I was impressed by the serious attitude taken at Board level to this very damaging problem, and that was what I was trying to communicate in my piece, as well as to offer some suggestions as to how businesses might go forward in the interim. It is easy to gain an impression from staff on the ground that nothing is being done so I felt it would be useful to practitioners if I could share the extra information that I had gained.

carnmores's picture

Simon

carnmores | | Permalink

I take as dim a view of your practices as those of HMRC .

to charge an extra £1,000 for a registration seems to be ludicrous, i thought a professional firm like yours was selling a service not just time.

i suppose your staff mark up rates are pretty high to! you sound more like an avaricious ambulance chasing lawyer than an accoumtant.

no wonder people are turning to unqualified accountants.

dont go down the pub go the whole hog and buy it

as you guessed i am not in the best of moods today but there are serious points at issue here.

Oh Dear....

Simon Newark | | Permalink

First, if someone is in a bad mood then they really should not attempt to write constructiively about very complex issues nor insult fellow practitioners.

Second, yes our hourly rates are high but we are a national top-20 firm, so what does he expect? We manage the entire process for our clients and incur timecosts in doing so. Most top-20 firms are now quoting those sort of figures for VAT registrations.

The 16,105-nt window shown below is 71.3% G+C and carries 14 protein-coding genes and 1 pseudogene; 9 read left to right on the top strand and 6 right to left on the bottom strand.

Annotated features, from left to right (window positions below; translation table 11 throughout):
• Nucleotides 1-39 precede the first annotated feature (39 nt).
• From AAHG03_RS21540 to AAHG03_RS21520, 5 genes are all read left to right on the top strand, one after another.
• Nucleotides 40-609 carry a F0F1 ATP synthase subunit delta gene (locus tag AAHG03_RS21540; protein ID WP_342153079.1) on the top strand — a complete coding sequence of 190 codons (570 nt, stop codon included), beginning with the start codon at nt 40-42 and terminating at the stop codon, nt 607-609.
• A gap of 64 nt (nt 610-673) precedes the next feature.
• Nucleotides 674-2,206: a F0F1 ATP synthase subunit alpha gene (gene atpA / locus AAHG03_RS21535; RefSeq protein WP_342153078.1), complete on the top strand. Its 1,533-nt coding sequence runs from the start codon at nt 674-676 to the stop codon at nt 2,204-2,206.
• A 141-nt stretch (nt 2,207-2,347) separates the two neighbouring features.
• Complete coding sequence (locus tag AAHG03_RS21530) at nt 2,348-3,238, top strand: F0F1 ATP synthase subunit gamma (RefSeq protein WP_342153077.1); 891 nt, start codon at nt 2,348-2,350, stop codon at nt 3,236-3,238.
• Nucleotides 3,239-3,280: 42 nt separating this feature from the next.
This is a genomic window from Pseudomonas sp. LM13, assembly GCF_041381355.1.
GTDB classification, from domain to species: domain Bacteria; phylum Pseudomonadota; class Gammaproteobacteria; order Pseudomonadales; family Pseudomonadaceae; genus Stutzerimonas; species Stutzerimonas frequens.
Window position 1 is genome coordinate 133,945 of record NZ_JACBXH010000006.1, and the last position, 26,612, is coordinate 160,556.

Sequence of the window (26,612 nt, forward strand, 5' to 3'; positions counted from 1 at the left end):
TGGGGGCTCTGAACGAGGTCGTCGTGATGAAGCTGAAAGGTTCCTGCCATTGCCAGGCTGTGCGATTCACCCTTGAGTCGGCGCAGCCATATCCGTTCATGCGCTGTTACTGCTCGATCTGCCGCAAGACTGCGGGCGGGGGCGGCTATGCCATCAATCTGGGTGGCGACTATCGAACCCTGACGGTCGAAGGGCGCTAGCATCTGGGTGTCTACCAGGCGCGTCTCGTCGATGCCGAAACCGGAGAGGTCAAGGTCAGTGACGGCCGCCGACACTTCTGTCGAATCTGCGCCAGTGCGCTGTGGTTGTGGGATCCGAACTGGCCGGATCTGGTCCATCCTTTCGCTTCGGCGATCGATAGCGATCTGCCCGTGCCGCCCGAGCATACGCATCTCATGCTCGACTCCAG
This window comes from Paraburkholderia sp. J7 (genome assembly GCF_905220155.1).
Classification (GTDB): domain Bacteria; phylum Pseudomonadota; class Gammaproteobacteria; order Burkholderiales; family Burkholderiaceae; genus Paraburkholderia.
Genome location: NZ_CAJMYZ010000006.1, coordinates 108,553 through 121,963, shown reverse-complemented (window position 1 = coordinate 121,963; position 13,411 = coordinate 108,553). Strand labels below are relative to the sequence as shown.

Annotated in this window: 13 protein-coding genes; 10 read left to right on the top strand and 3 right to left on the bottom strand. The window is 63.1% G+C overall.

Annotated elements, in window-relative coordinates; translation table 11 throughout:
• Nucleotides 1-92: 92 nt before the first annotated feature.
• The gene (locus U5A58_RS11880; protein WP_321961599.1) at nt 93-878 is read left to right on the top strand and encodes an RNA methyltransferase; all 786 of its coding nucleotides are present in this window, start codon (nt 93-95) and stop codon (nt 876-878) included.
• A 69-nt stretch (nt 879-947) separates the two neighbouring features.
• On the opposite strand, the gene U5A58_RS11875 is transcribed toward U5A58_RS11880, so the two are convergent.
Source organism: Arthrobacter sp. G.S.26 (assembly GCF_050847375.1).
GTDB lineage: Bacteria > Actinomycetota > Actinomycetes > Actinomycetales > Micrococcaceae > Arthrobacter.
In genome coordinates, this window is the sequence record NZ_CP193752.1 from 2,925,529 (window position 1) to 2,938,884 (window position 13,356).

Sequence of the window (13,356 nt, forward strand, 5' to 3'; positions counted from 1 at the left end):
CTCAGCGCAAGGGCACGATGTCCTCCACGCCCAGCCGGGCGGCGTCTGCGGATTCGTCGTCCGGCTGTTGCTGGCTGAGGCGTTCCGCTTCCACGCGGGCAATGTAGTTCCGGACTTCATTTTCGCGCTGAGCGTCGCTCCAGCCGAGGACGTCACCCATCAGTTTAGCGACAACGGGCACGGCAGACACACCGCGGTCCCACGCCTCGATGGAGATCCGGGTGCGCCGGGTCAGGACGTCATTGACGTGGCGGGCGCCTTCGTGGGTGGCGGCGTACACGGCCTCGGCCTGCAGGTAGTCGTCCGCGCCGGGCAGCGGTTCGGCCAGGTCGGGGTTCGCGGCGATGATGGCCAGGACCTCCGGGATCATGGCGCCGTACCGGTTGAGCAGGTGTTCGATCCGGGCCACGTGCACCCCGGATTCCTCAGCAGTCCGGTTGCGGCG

Third, what are advisers supoosed to do if HMRC's inefficiencies and incompetence force significant extra costs onto us? Do we write the costs off or do we reluctantly pass them onto our clients? VAT is a very cheap tax to collect & HMRC don't really care about the cost burdens being forced on to taxpayers.

Fourth, I object to both me and my firm being compared to ambulance-chasing lawyers. Yes, some accountancy firms do ramp up issues, or create fictitous needs for expensive VAT reviews, or sell dubious avoidance schemes and then charge more for defending the inevitable challenge from HMRC. UHY Hacker Young does not have that sort of reputation and our charges for specialist services are lower than most of our immediate competitors.

Fifth, One of the problems we face at the lower-end of the mid-tier sector is clients wanting to get a top-20 service yet only wanting to pay fees appropriate to back-street accountants. Such unqualified advisers who think they have the expertise to advise clients in the modern world should go back to the call centres or mini-cabs that they came from and leave professional work to people like all of us who take our professional responsibilities seriously.

Sixth, Mr Myles is quite right that there are some very serious points here, but in relation to the atitudes of the State to the business affairs of legitimate taxpayers and the ever-increasing administrative and cost burdens being forced onto HMRC's army of unpaid tax collectors - our clients. That is why the ICAEW, the CIoT (my institute), the IIT, the VPG, and several trade bodies and other profesional organisations are all hammering HMRC through every forum they can to try and break through HMRC's head in the sand attitude on VAT registrations. It is very good that Rebecca's contact seems to be taking the matter seriously, but it is still getting worse and worse day by day and nothing seems to be improving yet. HMRC had sufficient staff before (just), so why are they suddenly so short? Also, if staffing (resources) is a problem, why are they planning to close Newry for 'efficiency savings', aka cut-backs.

And finally, after three very pleasant pints with some old colleagues, I shall leave the pub in the very capable hands of the publican who is good at what he does in the same way that I am good at what I do. I could not serve decent beer and he could not give advice on VAT matters. Having said that, perhaps he could start-up as an unqualifed adviser? I am sure he could undercut both mine and Mr Myles' charges!